The UK’s political establishment has reached a consensus with regards to support for Ukraine, Leading Researcher of the Center for British Studies of the Institute of Europe of the Russian Academy of Sciences Kira Godovanyuk told Izvestia. According to her, this is a matter of ensuring political leadership given the 2024 parliamentary elections.

Sergey Shein of the Higher School of Economics concurs that massive and comprehensive support for Kiev will remain in Sunak’s foreign policy. According to him, not even the socio-economic turbulence within the UK will prevent this.

Military expert Dmitry Boltenkov told Izvestia that the UK does not have enough fighter planes to share with Ukraine. He pointed out that the UK is switching to fifth-generation F-35s, which nobody would give to Zelensky while its soon-to-be decommissioned Eurofighter jets are complex and expensive planes that Ukraine lacks the wherewithal to operate. According to him, the UK is more likely to spearhead a coalition to collect simpler fighter planes for Ukraine just as it did with Leopard tanks. However, even if such a decision is made in the near future, these jets are unlikely to be used by Ukraine’s air force earlier than next year.

It is possible that now London will put pressure on its European allies to make a decision on the delivery of jets, for example, by the French or by German Chancellor Olaf Scholz who earlier was basically forced to send Leopard tanks, adds Godovanyuk.


Nezavisimaya Gazeta: Brussels gears up for 'subsidy race' with Washington

At the EU’s extraordinary summit which will be held in Brussels on February 9-10, leaders from 27 member countries will discuss the possibility of providing state subsidies for businesses in light of the changing global situation. These decisions will be a response to the $420-bln subsidy package provided by the new US Inflation Reduction Act (IRA), which the EU perceived as a stab in the back. Ukrainian President Vladimir Zelensky is expected to attend the summit.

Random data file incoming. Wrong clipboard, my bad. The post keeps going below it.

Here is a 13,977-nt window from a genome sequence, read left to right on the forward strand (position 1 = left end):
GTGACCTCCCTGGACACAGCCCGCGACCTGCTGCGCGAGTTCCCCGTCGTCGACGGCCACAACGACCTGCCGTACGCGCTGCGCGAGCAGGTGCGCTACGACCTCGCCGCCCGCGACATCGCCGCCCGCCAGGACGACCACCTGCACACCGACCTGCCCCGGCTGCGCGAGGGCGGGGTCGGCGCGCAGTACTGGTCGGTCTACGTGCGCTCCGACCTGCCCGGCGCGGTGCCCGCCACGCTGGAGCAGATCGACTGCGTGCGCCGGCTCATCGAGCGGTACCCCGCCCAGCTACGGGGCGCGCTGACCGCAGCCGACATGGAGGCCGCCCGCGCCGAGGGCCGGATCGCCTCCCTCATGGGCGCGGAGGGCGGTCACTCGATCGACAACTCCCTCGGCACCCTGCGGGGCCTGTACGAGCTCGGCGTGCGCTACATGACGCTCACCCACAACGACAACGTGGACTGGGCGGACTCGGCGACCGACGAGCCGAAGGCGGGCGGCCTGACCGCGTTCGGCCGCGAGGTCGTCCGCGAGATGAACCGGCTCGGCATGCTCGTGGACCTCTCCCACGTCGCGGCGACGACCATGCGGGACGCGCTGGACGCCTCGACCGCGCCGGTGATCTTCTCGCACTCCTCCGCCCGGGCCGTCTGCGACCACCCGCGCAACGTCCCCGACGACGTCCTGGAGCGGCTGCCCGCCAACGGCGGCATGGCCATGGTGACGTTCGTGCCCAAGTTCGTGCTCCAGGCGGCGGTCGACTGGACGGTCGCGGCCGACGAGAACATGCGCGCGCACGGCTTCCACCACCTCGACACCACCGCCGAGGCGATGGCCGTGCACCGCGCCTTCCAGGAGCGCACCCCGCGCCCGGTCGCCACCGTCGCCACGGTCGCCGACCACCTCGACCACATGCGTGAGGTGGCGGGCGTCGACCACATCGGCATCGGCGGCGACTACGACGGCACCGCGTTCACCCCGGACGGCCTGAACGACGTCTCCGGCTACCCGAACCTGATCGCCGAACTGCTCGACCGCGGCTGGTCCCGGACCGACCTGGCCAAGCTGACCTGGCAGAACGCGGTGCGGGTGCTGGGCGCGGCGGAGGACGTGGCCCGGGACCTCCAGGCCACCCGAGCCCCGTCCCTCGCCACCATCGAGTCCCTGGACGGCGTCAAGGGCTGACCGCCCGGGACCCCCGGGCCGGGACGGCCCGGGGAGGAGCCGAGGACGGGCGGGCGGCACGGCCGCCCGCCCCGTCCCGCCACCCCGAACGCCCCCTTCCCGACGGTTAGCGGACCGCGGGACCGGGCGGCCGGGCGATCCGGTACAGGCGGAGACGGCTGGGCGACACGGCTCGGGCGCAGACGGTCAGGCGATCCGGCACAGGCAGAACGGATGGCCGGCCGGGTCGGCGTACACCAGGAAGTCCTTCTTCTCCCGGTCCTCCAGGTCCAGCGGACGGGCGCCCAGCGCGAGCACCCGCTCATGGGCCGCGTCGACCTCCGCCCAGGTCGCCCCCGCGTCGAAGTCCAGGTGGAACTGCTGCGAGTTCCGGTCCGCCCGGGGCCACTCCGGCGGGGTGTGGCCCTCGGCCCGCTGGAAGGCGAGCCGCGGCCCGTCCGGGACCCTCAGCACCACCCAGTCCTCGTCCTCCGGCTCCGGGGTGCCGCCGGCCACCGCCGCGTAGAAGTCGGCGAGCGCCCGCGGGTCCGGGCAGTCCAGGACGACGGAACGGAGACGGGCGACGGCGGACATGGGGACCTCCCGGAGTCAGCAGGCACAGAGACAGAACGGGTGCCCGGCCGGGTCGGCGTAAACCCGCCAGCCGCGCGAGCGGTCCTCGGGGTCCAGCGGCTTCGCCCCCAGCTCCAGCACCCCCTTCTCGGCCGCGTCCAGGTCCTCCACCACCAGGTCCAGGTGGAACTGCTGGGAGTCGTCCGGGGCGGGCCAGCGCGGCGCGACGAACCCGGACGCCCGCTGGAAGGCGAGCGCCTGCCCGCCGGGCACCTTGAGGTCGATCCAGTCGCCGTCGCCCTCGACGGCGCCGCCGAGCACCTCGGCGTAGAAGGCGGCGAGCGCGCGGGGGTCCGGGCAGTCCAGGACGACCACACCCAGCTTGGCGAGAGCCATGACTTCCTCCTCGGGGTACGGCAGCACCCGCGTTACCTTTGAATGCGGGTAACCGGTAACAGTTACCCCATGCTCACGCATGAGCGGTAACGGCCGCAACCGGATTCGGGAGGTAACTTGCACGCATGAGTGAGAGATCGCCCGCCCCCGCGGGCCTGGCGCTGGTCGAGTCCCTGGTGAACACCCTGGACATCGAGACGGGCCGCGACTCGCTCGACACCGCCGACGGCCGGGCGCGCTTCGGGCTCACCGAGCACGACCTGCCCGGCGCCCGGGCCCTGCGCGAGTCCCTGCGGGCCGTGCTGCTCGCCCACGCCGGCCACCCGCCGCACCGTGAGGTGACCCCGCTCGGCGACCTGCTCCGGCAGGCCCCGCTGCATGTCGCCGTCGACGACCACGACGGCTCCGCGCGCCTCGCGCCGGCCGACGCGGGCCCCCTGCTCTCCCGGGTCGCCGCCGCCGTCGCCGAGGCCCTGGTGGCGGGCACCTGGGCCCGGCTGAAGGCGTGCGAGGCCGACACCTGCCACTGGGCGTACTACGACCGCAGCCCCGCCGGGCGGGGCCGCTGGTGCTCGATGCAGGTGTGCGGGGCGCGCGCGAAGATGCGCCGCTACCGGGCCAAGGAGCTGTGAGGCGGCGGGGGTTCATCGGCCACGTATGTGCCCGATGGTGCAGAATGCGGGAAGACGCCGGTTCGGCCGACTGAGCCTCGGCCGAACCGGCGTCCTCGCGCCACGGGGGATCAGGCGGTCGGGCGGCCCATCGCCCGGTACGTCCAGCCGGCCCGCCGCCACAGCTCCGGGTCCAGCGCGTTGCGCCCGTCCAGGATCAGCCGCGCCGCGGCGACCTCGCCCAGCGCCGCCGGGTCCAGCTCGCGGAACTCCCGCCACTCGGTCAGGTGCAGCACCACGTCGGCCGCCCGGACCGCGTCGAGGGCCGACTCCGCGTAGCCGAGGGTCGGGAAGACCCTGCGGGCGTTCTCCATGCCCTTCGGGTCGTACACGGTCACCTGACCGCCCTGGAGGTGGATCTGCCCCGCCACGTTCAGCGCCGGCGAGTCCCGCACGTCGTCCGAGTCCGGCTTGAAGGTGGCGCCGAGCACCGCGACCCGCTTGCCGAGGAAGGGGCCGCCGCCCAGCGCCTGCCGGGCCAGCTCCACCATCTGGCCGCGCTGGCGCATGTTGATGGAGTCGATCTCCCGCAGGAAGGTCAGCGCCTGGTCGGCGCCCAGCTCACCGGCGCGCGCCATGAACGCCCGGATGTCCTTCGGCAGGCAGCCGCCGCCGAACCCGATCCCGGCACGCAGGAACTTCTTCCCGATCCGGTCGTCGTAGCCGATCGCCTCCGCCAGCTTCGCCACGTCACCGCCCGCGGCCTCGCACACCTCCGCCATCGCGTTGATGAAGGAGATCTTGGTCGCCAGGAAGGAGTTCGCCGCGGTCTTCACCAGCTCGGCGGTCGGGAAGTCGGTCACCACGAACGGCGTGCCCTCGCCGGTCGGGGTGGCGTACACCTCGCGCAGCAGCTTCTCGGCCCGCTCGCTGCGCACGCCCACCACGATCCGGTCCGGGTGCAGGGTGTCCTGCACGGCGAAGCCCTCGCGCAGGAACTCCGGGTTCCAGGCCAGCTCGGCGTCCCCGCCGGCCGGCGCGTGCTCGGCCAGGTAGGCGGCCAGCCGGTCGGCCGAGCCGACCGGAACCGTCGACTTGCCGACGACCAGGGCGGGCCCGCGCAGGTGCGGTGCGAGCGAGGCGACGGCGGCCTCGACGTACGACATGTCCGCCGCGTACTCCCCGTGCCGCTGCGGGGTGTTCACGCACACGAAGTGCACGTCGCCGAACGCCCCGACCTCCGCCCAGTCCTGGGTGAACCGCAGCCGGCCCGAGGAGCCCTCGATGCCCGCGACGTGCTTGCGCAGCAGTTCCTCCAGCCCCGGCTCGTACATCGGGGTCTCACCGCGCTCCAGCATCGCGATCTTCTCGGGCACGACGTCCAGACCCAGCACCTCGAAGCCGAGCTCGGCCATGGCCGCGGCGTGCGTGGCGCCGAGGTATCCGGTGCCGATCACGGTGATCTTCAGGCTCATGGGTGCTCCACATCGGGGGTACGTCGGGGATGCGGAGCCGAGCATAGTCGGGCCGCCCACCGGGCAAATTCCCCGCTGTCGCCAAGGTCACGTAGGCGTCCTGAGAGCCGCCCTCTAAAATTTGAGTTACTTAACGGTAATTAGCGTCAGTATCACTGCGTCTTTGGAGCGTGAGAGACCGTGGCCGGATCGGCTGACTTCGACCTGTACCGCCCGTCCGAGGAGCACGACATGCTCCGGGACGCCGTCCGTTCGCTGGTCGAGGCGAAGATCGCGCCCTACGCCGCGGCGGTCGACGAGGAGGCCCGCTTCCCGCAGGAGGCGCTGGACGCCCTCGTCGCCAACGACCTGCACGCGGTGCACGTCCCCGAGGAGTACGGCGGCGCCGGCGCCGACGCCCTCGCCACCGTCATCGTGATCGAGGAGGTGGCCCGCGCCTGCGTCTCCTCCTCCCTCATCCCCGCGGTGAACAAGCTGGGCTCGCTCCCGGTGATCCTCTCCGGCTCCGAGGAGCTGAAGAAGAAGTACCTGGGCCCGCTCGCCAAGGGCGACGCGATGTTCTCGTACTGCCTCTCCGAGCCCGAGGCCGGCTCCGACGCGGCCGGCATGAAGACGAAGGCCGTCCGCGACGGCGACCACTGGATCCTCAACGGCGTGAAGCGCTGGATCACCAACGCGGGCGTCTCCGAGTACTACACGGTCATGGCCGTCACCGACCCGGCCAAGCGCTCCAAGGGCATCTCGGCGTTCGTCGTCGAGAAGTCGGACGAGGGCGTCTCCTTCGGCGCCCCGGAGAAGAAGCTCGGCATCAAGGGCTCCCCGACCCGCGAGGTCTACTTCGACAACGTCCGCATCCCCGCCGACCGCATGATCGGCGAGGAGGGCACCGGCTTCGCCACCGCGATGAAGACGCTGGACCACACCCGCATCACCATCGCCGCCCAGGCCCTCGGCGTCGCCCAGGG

As Alexey Portansky, Professor at the Higher School of Economics, told the newspaper, the summit is likely to criticize the new American act because its implementation may cause EU industrial companies to flee across the Atlantic for better tax conditions and therefore threatens the entire European economy. He explained that the IRA’s main goal is stimulating the development of green energy by introducing tax exemptions for investments and purchases of eco-friendly products made in the US, Canada or Mexico. According to the expert, the EU thinks that the IRA is blatantly discriminatory against similar products imported from other countries, particularly electric vehicles. "Brussels thinks that the US subsidizing its industry may lead to the de-industrialization of the EU, encouraging European companies to migrate overseas," he explained.